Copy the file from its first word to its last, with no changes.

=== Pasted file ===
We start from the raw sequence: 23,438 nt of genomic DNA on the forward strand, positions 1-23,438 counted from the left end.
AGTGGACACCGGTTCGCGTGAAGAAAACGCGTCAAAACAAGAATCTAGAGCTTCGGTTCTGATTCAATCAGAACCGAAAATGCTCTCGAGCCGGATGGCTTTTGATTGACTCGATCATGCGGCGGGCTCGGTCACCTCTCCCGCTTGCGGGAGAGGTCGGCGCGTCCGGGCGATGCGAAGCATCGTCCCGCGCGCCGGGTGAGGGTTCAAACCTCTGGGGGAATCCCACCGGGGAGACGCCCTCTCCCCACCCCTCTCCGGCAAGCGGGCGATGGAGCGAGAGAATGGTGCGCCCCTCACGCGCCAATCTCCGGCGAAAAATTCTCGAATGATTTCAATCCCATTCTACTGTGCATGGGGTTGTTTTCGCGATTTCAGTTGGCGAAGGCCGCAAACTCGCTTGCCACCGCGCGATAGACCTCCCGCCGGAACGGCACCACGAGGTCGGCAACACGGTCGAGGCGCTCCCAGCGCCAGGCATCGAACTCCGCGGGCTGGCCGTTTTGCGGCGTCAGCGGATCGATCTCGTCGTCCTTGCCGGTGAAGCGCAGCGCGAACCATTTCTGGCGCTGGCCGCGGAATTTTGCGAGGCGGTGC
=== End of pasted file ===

We start from the raw sequence: 23,438 nt of genomic DNA on the forward strand, positions 1-23,438 counted from the left end.
AGTGGACACCGGTTCGCGTGAAGAAAACGCGTCAAAACAAGAATCTAGAGCTTCGGTTCTGATTCAATCAGAACCGAAAATGCTCTCGAGCCGGATGGCTTTTGATTGACTCGATCATGCGGCGGGCTCGGTCACCTCTCCCGCTTGCGGGAGAGGTCGGCGCGTCCGGGCGATGCGAAGCATCGTCCCGCGCGCCGGGTGAGGGTTCAAACCTCTGGGGGAATCCCACCGGGGAGACGCCCTCTCCCCACCCCTCTCCGGCAAGCGGGCGATGGAGCGAGAGAATGGTGCGCCCCTCACGCGCCAATCTCCGGCGAAAAATTCTCGAATGATTTCAATCCCATTCTACTGTGCATGGGGTTGTTTTCGCGATTTCAGTTGGCGAAGGCCGCAAACTCGCTTGCCACCGCGCGATAGACCTCCCGCCGGAACGGCACCACGAGGTCGGCAACACGGTCGAGGCGCTCCCAGCGCCAGGCATCGAACTCCGCGGGCTGGCCGTTTTGCGGCGTCAGCGGATCGATCTCGTCGTCCTTGCCGGTGAAGCGCAGCGCGAACCATTTCTGGCGCTGGCCGCGGAATTTTGCGAGGCGGTGC